ADDIS ABABA: Ethiopia is a proud country. A country that doesn’t like foreign, especially colonial interference in its local affairs. The Nile River is one of those areas that across the board late Prime Minister Meles Zenawi was successful at bringing the country together.
When the Los Angeles Times wrote a lengthy article on the Nile River, it sparked massive anger in Ethiopia over what many called the “orientalist” support for the Arab world.
“I think this just shows that the so-called media has no idea how things really work in the world and just are getting behind countries and places where people want to read about,” said one government official who told Bikyamasr.com that the best thing the Zenawi regime did over the past two decades was to begin the process of building the Renaissance Dam.
He said that “the future of Ethiopia and Africa depends on not standing by and allowing foreign treaties by occupiers to control our destiny,” noting the continued claims by Egypt to the lion’s share of Nile River water comes from a British-brokered treaty in the 1920s and 1950s.
The LA Times article, which puts more weight and argues that if Egypt were to lose their allotment of water, the country could head to widespread shortages and agricultural detriment.
But Egypt has already reported water shortages and has failed to use desalination and other means to secure water a priority, said Ethiopian researcher Mohamed Jabar, who urged both sides to think reasonably.
“The Times article does not give any weight to the Ethiopia cause and this is unfortunate and angering,” he began, “but at the same time, the LA Times is not going to make policy or change how Ethiopia and Egypt deal with water issues.
“Cairo should not be flouting itself as anti-West and independent and at the same time hide behind a treaty that was created on their behalf when the British were in control of the country,” he added.
That treaty is a contentious issue here in Ethiopia. The British Water Nile Agreement of 1929 – brokered by the British when they were the colonial power – delivered Egypt as the sole recipient of Nile River water, at least the vast majority.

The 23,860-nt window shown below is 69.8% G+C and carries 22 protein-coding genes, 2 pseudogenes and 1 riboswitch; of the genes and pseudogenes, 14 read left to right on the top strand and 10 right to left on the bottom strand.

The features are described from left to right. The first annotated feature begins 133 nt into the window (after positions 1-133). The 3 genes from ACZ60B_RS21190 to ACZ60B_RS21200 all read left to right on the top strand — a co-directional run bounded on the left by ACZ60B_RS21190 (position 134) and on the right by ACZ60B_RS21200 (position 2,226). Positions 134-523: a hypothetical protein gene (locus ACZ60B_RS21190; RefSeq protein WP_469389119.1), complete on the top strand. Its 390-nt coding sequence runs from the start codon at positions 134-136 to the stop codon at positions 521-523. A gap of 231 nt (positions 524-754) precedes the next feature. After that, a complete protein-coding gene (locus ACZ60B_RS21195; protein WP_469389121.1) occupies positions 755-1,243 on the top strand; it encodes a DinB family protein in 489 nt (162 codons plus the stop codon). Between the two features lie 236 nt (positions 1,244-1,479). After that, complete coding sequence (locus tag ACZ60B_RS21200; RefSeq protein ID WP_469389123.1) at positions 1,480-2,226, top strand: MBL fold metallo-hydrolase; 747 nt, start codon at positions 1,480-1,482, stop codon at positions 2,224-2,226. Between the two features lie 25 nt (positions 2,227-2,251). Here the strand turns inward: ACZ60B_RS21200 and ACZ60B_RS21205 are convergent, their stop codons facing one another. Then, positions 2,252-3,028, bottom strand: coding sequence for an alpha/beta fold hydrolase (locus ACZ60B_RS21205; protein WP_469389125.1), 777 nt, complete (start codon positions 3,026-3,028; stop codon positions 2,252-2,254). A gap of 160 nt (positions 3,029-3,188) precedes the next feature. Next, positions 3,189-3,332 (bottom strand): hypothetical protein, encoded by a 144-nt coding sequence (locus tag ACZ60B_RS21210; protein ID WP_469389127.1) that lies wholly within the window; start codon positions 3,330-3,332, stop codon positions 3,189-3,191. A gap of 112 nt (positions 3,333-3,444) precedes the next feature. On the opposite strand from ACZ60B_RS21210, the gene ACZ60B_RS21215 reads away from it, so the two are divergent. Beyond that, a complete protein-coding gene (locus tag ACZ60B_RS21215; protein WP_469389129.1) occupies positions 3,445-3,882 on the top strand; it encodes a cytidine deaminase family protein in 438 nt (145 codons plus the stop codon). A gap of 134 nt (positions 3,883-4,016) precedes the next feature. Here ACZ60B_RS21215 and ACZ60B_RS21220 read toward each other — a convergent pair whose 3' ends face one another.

Egypt was guaranteed 48 billion cubic meters of water. Following a further 1959 deal, which did little more than reaffirm Egypt and Sudan’s right to a majority of the Nile, this was increased to 55.5 billion cubic meters, while Sudan is allotted 14.5 billion cubic meters.
“It is not Ethiopia’s problem that Egypt’s sole source of water is Nile. Sure, our country is blessed with several rivers but it is absurd to suggest that we should spare Nile for foreigners. No international law prevents Ethiopia from utilizing its natural resources, no amount of war mongering from Egypt will stop the building of Grand Ethiopian Renaissance Dam. The author even mentions that Ethiopia uses just 3% of the water despite it supplies more than 75% of the water to Nile,” wrote an editorial by Nazret.com, an Ethiopian news portal, on the topic of Nile water.
Top Ethiopia government officials have told Bikyamasr.com that they are looking at jumpstarting the massive Renaissance Dam project along the Nile River in an effort to increase water resources and energy for the East African country.
The moves could threaten the regional stability after the Egyptian government said it remained “concerned” over Ethiopia’s actions along the Nile River.
The International Monetary Fund (IMF) has also called on Addis Ababa to push the dam project to the backburner in order to focus on other economic initiatives.
While Cairo has denied any intention of attacking the dam, as reported by whistleblower website Wikileaks, the country’s Water Resources and Irrigation Minister Mohamed Bahaa el-Din said last month that his country was maintaining its concerns about the construction of the Renaissance Dam in Ethiopia.
He did say that officials at the Ethiopia foreign ministry “assured Egypt and Sudan that in case there was any impact on their water quota to the dam, other projects will be carried out to collect lost water and cover shortages.”
It is the latest in the ongoing battle for the world’s largest river’s water, with Egypt and Sudan continuing to remain obstinate in amending any of the colonial treaties that guarantee their countries with a lion’s share of water from the Nile.
Wikileaks released documents this fall that revealed Egypt and Sudan had been planning to attack an Ethiopian dam project to “protect” their rights over Nile water based on colonial era treaties.
In documents revealed by Wikileaks, the Egyptian and Sudanese government appeared ready to develop a launching pad for an attack by Egypt against the dam.
Wikileaks has leaked files allegedly from the Texas-based global intelligence company, Stratfor, which quote an anonymous “high-level Egyptian source,” which reported that the Egyptian ambassador to Lebanon said in 2010 that Egypt “would do anything to prevent the secession of South Sudan because of the political implications it will have for Egypt’s access to the Nile.”
Ethiopia’s massive dam project has seen much concern from Cairo and Khartoum, who fear the establishment of Africa’s largest dam would affect previous colonial deals on Nile water-sharing.
It is to be built some 40 kilometers upstream from Sudan on the Blue Nile.